As academic requirements are raised up, so are the amounts of books students are carrying to and from school. Parents, school officials and health care providers have growing concerns with the increased amount of weight being carried each day. According to a recent news article, the issue has taken on serious implications and pediatricians have said that school children should not carry more than 10 % of their own body weight. Dr. Wayne Yankus, of the American Academy of Pediatrics says, "There is a growing concern that youngsters may have long term back problems from trudging about with such heavy loads. It typically puts them off balance and gives them a posture that promotes low back pain. A lot of kids don't suffer it immediately, but over the long run they might."
David Pascoe, a professor and exercise physiologist at Auburn University researched the effects of backpacks on children between the ages of 11 and 13. Two-thirds of the children reported having muscle soreness. He discovered significant differences between the alignment of the spine in children who used both straps and those who carried the bags on one shoulder.
The Consumer Product Safety Commission estimated more than 3,300 children ages 5-14 had been treated in emergency rooms last year for injuries related to book bags. Visiting our local high school, the school nurse confirmed in that particular week alone, two students had visited her office for injuries related to backpacks. One student was complaining about lower back pain, the other had a swollen scaleneus anticus muscle on the side carrying the pack.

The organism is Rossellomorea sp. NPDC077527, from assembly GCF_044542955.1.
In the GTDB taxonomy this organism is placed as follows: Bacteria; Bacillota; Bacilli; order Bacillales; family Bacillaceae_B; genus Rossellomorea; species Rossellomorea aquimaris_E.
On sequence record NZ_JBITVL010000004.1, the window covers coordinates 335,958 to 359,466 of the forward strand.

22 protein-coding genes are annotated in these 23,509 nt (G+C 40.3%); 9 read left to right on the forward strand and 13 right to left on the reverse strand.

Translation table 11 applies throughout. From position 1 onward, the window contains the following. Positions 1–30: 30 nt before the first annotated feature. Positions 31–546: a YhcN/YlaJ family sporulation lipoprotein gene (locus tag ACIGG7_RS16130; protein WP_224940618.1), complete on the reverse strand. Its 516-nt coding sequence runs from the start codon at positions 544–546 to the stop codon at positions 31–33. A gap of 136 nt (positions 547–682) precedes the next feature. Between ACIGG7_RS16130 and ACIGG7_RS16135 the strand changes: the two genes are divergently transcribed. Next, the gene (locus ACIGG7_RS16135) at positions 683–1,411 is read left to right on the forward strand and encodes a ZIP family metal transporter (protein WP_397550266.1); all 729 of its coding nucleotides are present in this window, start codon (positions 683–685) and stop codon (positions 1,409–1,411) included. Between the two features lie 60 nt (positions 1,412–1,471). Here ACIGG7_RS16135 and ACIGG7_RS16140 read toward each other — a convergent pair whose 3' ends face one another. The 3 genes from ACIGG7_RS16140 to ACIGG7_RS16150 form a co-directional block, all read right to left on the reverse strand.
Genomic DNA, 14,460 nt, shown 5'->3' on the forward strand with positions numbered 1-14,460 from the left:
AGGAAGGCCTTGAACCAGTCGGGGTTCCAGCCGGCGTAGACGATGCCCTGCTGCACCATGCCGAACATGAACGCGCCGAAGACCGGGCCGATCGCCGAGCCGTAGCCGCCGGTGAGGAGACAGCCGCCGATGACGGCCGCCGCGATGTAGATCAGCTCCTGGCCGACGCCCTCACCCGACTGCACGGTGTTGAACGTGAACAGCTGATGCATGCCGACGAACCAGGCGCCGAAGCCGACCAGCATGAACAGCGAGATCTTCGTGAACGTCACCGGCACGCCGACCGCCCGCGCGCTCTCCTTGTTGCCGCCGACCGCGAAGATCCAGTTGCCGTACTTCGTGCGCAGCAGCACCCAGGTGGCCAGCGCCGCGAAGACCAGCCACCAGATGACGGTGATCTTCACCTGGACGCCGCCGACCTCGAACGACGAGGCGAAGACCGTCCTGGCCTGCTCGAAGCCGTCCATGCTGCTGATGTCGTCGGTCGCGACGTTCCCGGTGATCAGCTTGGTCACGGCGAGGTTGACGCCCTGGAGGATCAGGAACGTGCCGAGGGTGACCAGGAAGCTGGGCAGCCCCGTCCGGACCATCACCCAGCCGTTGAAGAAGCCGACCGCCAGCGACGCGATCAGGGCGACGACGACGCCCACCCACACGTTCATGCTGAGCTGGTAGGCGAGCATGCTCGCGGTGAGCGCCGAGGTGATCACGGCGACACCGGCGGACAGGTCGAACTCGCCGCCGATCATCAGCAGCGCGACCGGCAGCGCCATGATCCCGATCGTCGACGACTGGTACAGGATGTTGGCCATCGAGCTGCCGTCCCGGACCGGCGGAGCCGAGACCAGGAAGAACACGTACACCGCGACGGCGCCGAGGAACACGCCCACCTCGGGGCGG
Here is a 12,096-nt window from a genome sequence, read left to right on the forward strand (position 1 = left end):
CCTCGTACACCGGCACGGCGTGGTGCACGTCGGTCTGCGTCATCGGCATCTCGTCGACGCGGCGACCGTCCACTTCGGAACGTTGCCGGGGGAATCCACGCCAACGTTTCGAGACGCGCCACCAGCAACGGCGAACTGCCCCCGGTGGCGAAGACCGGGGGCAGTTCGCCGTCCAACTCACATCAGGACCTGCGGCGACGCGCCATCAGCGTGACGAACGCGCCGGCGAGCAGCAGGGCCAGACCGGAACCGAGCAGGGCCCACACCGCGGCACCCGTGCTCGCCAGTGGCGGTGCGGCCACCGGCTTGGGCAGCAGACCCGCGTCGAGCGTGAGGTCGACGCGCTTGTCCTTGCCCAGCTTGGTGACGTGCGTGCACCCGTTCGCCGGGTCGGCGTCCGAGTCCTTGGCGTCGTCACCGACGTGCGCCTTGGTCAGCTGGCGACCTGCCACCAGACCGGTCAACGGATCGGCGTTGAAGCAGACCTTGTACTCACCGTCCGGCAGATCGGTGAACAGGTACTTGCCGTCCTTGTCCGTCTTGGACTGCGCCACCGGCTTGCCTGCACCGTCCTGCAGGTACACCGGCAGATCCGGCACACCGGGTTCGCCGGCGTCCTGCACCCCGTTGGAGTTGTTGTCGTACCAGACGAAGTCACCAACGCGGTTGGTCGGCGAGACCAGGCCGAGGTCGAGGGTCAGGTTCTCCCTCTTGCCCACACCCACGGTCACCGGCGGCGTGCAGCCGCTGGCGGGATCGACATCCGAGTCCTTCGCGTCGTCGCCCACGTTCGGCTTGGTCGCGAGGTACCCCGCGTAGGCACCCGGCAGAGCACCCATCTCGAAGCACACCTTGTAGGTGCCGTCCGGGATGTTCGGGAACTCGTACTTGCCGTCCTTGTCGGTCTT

With permission from the principle, we went to the high school and randomly weighed students and their packs. We recorded gender, age, and whether or not they carried the packs on one or both shoulders. The ages of the students ranged from 14-17. Our first finding was that female cooperation was less than the males, as they did not want their weight revealed. The males, on the other hand did all they could to press harder onto the scale to increases their weight. Statistically, the female pack weight per body weight was significantly higher than the males, averaging at 16% compared with the male 13 %. This is because the females' packs weighed more than the males' packs (showing a higher level of homework compliance) and the females have a generally smaller body weight than the males . This also gave me the incentive to set up a similar survey in the middle school where the students have a more equalized interest in scholastics and the males' bodies are closer in size to the females.
The majority of the students suggested I come back at the beginning of the week stating that their packs were significantly heavier at the beginning of the week. Almost every student asked if this study would lead to less homework. Many also expressed their parents' concern for the heavy loads and it was apparent that follow-up in the schools with biomechanical safety tips is both necessary and appropriate for students. As chiropractors, we have the knowledge and ability to provide applicable information and solutions for these kids. My suggestion is for us to take the lead on this issue and make a significant difference in the spinal health of the children in your communities.
Jeanne Ohm, DC, FICPA Is in private practice in Media, PA and is Secretary of the ICPA, Inc. Board of Directors. Dr. Ohm is a member of the I.C.P.A.'s Distinguished Speakers Bureau and is available for speaking engagements through the ICPA.
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Originally Printed in: I.C.P.A. Newsletter November/December 1999